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Data: ATSP-7041 as first-in-class p53 pathway re-activator for solid/ hematologic cancers

CAMBRIDGE, Mass., August 15, 2013 Aileron Therapeutics, Inc., a clinical stage biopharmaceutical company that is developing first-in-class therapeutics based on its proprietary Stapled Peptide drug platform, announced today the publication of preclinical data on ATSP-7041, a potent and selective stapled peptide re-activator of the wild type p53 tumor suppressor protein. P53, known as "the guardian of the genome" because it repairs damaged DNA or triggers cell death in pre-cancerous cells, is one of the most important known tumor suppressors, as it is shown to be inactivated in virtually all human cancers. As 50% of all cancers circumvent P53's protective mechanisms by the over-expression of the inhibitory proteins MDM2 and MDMX, Aileron's stapled peptide is novel in that it can selectively bind to and inhibit both proteins equally and, thereby, restore the P53 function. The research, published in Proceedings of the National Academy of Sciences (PNAS), provides the first detailed publication by Aileron of one of its cell penetrating peptides that is a precursor molecule to one that the company is developing for the treatment of both liquid and solid tumors. The paper, entitled "Stapled α−Helical Peptide Drug Development: A Potent Dual Inhibitor of MDM2 and MDMX for p53-Dependent Cancer Therapy," expands on data reported by the company in poster presentations at the 2012 EORTC-NCI-AACR Symposium on Molecular Targets and Cancer Therapeutics and the 2013 International MDM2 workshop in Cambridge, England.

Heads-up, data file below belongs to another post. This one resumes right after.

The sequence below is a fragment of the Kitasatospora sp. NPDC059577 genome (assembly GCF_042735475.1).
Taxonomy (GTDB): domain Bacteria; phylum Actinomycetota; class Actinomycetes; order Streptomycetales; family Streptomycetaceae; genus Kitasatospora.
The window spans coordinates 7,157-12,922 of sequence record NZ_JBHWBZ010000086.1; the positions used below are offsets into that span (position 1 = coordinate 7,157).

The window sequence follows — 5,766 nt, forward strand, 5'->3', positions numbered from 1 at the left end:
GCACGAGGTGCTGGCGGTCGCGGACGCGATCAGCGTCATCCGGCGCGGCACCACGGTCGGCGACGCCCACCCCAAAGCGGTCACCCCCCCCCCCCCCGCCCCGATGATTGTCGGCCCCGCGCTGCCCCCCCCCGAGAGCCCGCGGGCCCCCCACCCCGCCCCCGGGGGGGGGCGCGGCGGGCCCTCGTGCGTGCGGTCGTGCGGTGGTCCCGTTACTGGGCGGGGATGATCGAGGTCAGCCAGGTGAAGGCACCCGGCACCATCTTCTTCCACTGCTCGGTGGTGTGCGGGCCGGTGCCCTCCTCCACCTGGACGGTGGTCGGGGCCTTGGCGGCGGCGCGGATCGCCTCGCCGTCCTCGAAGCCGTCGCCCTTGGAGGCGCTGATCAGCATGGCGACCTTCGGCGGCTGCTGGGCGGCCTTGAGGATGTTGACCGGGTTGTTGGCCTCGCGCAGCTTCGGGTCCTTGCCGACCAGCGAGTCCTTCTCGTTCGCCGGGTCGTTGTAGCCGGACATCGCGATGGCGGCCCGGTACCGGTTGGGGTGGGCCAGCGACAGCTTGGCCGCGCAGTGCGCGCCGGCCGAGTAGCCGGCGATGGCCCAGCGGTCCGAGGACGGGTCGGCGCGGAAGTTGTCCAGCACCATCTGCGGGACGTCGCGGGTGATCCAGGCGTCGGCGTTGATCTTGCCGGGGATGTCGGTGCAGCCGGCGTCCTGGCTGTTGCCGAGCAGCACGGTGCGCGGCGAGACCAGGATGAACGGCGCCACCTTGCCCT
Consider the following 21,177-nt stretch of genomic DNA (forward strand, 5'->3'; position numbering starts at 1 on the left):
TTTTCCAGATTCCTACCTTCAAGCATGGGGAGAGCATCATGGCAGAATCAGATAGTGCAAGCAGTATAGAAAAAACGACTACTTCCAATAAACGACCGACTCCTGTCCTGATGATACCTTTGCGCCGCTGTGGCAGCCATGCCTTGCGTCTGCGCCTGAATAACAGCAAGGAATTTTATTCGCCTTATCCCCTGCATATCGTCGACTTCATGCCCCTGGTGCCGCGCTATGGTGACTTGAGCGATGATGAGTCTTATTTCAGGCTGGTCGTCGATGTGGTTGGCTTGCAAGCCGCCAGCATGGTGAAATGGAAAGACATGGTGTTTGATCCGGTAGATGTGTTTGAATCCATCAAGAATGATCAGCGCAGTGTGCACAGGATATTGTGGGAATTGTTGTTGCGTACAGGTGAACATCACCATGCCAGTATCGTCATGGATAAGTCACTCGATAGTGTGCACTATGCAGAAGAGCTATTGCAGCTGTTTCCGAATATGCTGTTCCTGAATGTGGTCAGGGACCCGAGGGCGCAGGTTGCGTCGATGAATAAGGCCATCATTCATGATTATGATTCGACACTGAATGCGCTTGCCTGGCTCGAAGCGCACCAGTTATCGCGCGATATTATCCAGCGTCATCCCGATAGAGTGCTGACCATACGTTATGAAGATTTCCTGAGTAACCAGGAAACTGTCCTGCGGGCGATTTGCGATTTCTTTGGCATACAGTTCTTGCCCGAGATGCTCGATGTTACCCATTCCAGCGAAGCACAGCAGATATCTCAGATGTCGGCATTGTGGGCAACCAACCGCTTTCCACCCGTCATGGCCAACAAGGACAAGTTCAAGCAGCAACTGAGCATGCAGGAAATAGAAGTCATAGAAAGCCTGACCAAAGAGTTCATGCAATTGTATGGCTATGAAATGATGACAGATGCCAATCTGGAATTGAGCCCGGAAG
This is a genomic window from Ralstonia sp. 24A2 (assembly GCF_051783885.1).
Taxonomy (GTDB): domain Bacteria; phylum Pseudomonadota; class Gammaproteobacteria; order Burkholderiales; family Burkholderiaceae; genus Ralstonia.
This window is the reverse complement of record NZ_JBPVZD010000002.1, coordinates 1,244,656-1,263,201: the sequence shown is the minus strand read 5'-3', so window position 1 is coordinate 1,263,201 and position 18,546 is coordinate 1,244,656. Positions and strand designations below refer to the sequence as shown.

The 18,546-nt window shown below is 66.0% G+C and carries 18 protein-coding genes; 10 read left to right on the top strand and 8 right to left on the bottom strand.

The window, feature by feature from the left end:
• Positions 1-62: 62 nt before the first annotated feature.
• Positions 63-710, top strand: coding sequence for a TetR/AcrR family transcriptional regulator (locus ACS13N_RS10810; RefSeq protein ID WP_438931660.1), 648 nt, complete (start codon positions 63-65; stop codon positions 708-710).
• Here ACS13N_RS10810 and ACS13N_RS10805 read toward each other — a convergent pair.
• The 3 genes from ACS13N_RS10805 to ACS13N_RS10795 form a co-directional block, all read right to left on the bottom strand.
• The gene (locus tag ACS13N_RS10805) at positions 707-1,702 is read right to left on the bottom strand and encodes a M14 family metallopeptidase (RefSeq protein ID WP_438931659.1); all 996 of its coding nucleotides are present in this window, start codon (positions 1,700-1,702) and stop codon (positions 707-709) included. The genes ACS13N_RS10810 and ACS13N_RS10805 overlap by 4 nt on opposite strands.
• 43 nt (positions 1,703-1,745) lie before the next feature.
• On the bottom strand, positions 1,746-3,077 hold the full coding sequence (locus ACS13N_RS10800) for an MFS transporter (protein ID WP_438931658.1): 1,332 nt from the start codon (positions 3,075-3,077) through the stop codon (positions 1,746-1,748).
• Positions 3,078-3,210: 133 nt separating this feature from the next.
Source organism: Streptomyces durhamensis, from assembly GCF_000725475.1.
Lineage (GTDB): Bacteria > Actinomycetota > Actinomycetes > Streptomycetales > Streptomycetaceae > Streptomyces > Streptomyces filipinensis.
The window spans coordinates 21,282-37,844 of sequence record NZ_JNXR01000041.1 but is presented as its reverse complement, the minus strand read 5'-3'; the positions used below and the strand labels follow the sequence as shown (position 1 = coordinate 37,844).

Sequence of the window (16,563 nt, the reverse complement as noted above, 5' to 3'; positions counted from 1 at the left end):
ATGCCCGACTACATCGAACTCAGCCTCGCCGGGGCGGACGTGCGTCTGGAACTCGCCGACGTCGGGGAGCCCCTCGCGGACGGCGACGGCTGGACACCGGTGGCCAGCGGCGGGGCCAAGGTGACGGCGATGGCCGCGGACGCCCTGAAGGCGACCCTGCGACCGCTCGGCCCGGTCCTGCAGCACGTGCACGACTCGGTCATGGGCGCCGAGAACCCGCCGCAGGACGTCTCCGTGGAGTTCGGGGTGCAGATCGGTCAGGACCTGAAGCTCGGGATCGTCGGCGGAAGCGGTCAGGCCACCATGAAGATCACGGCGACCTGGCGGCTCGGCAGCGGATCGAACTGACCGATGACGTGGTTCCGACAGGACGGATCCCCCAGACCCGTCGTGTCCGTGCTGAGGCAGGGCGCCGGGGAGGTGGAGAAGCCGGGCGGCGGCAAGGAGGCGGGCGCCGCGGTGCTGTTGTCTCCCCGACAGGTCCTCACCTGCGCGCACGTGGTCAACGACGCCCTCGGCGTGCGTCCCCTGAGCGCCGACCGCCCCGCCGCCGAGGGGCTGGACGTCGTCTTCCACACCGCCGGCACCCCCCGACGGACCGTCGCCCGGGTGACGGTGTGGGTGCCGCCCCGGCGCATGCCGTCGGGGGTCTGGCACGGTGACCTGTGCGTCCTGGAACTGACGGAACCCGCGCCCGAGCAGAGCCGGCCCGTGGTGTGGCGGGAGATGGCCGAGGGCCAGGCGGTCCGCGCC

"As evidenced by the multitude of research and clinical efforts, the full activation of p53 has been the goal of cancer researchers for decades given its [ubiquitous] role in all human cancers" said Joseph A. Yanchik III, president and chief executive officer of Aileron Therapeutics. "Our stapled peptide drug will be the first full-activator of wild type p53 of its kind to our knowledge to enter clinical trials. Our unique approach to restore p53 activity through direct inhibition of both MDM2 and MDMX has the potential to deliver greater efficacy and safety than existing small molecule approaches, which are primarily limited to inhibition of just MDM2. We look forward to advancing the p53 program into clinical trials next year that will represent our second stapled peptide drug to enter human clinical trials."

Key findings from the paper showed that ATSP 7041:

  • suppressed tumor growth in animal models of multiple human xenograft models, including breast cancer and bone cancer

  • is an equipotent dual inhibitor of MDM2 and MDMX that restores p53 specific activity

  • is a peptide that efficiently penetrated cell membranes and exhibited a more durable on mechanism effect on p53 signaling than small-molecule MDM2-selective inhibitors

  • exhibited favorable drug-like and pharmacokinetic properties that can support convenient clinical dosing regimens [including the potential for once-weekly dosing]


Contact: Kathryn Morris
The Yates Network

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